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Published September 2016 | Accepted Version
Journal Article Open

Two-Point Stretchable Electrode Array for Endoluminal Electrochemical Impedance Spectroscopy Measurements of Lipid-Laden Atherosclerotic Plaques


Four-point electrode systems are commonly used for electric impedance measurements of biomaterials and tissues. We introduce a 2-point system to reduce electrode polarization for heterogeneous measurements of vascular wall. Presence of endoluminal oxidized low density lipoprotein (oxLDL) and lipids alters the electrochemical impedance that can be measured by electrochemical impedance spectroscopy (EIS). We developed a catheter-based 2-point micro-electrode configuration for intravascular deployment in New Zealand White rabbits. An array of 2 flexible round electrodes, 240 µm in diameter and separated by 400 µm was microfabricated and mounted on an inflatable balloon catheter for EIS measurement of the oxLDL-rich lesions developed as a result of high-fat diet-induced hyperlipidemia. Upon balloon inflation, the 2-point electrode array conformed to the arterial wall to allow deep intraplaque penetration via alternating current (AC). The frequency sweep from 10 to 300 kHz generated an increase in capacitance, providing distinct changes in both impedance (Ω) and phase (ϕ) in relation to varying degrees of intraplaque lipid burden in the aorta. Aortic endoluminal EIS measurements were compared with epicardial fat tissue and validated by intravascular ultrasound and immunohistochemistry for plaque lipids and foam cells. Thus, we demonstrate a new approach to quantify endoluminal EIS via a 2-point stretchable electrode strategy.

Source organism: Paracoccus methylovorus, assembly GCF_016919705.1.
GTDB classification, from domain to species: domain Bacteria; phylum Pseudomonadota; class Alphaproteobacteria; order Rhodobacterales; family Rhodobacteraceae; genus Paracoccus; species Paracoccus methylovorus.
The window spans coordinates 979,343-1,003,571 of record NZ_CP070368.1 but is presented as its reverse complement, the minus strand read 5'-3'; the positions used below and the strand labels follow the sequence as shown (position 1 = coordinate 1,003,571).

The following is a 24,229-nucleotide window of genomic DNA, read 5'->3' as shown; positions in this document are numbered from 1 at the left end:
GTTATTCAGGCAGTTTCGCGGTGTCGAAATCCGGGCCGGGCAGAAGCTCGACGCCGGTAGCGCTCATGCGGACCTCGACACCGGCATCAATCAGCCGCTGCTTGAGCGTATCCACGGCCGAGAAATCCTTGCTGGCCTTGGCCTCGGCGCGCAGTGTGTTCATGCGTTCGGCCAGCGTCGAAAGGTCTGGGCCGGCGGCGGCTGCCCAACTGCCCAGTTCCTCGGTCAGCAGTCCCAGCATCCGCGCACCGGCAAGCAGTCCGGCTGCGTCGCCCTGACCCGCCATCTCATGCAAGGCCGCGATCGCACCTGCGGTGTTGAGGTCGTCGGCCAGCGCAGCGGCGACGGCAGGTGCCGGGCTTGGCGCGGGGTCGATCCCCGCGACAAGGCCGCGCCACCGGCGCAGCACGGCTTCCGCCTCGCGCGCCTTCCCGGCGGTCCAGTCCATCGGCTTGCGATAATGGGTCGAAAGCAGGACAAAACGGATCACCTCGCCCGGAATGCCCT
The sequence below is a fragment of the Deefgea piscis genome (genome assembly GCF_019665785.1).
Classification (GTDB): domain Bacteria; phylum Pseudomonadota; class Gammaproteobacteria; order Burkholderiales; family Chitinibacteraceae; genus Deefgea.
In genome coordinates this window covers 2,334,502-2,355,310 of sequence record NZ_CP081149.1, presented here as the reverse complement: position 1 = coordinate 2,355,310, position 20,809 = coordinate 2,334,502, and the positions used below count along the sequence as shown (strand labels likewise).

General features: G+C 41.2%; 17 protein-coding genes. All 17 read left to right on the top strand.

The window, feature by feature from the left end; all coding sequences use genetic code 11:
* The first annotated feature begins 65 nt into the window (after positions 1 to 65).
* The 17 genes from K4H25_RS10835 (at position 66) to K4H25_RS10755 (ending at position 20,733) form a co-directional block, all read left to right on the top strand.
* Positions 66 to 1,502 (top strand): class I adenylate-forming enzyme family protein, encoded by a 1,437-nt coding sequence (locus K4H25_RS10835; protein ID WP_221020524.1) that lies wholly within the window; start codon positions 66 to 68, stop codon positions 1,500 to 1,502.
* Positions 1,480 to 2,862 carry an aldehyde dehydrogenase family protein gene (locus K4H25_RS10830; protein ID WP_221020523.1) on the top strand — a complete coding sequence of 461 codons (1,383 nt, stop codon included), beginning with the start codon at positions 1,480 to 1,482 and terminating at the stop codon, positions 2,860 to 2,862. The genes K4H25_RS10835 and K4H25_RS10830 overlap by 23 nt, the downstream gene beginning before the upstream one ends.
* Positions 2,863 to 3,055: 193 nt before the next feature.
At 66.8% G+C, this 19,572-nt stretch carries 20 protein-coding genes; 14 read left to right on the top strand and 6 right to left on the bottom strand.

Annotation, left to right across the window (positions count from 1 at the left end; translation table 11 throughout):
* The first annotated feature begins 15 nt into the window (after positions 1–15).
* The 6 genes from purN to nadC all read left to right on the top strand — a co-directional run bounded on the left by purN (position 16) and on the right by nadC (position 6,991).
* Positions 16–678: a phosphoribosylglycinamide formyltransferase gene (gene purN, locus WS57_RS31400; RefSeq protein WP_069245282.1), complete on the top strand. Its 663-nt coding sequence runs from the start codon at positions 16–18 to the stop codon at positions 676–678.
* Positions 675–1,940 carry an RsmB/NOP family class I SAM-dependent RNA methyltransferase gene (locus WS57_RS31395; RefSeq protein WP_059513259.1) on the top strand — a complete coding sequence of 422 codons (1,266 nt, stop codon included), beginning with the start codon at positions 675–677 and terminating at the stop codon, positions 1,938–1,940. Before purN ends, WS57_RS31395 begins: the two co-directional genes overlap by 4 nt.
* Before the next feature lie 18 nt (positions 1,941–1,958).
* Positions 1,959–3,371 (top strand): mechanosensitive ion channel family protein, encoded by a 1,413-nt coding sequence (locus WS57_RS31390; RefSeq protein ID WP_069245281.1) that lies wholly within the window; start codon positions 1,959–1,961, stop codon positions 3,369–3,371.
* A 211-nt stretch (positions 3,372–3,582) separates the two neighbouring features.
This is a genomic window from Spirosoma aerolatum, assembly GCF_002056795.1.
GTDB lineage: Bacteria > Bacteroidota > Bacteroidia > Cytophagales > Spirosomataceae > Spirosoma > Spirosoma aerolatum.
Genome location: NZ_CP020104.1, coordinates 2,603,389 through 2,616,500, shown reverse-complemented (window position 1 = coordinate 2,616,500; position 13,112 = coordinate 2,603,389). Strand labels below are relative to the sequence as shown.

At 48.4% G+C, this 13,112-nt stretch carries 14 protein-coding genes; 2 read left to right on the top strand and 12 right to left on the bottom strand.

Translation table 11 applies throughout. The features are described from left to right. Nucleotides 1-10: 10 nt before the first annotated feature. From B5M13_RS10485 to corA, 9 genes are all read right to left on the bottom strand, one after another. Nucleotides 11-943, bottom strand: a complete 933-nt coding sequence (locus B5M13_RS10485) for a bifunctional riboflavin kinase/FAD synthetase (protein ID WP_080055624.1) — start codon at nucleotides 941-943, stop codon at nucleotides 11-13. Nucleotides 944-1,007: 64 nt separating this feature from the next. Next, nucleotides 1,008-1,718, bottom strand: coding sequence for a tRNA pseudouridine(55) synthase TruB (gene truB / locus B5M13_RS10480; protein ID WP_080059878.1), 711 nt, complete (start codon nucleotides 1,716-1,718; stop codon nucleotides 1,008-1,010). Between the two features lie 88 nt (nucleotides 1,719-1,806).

Additional Information

© 2016 Biomedical Engineering Society. Received 19 November 2015; accepted 29 January 2016. First online: 08 February 2016. Associate Editor Scott I. Simon oversaw the review of this article. The present work was funded by National Institutes of Health grants HL118650 (T.K.H.), HL083015 (T.K.H.), HD069305 (T.K.H.), HL111437 (T.K.H.), T32HL007895 (R.R.S.P.) and the UCLA STAR program (R.R.S.P.). The authors have no conflict of interest to disclose.

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Accepted Version - nihms853386.pdf


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